Lot 3618
  • 3618

AN IMPERIAL INSCRIBED ZITAN AND BOXWOOD SWORD QING DYNASTY, QIANLONG PERIOD

Estimate
500,000 - 700,000 HKD
bidding is closed

Description

  • zitan
  • 65.5 cm, 25 3/4  in.
with a honey-brown boxwood blade of elongated tapering form, carved on both sides with a poem followed by two seal marks reading qin shu xiaosa and shanshui qingyin, fixed to a zitan hilt with a wide cross-guard and a flaring grip and pommel, the grip carved in low relief with a pair of confronting archaistic kui dragons, between bands of 'horse-hoof' motifs encircling the cross-guard and pommel, the zitan scabbard similarly carved with pairs of confronting archaistic kui dragons, below shou characters flanking a central band of 'horse-hoof' motifs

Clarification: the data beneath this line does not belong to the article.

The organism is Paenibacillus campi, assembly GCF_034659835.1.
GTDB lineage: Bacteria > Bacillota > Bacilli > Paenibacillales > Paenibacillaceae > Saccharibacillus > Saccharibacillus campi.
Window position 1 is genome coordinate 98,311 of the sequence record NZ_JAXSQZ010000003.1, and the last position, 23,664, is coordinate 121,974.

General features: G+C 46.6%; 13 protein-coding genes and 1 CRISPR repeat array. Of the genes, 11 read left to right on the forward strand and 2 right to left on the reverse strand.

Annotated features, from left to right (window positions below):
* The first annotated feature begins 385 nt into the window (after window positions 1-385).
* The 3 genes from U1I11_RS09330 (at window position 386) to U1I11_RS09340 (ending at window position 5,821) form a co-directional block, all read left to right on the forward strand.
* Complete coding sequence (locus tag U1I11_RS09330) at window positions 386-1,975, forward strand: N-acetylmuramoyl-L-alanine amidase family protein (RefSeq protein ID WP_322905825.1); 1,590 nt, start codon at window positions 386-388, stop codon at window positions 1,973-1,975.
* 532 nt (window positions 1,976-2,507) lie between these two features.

Provenance

Collection of Gerard Levy (1934-2016), Paris.

Catalogue Note

Wooden swords (mujian), also known as patterned swords (banjian) or kin-swords (xiangjian), originated in the Jin dynasty. They served as accompanying accoutrements to official court attire, and were later used as ritual accessories carried by warriors. Such swords were often bestowed by the Emperor to officials in recognition for their military achievements and contributions.
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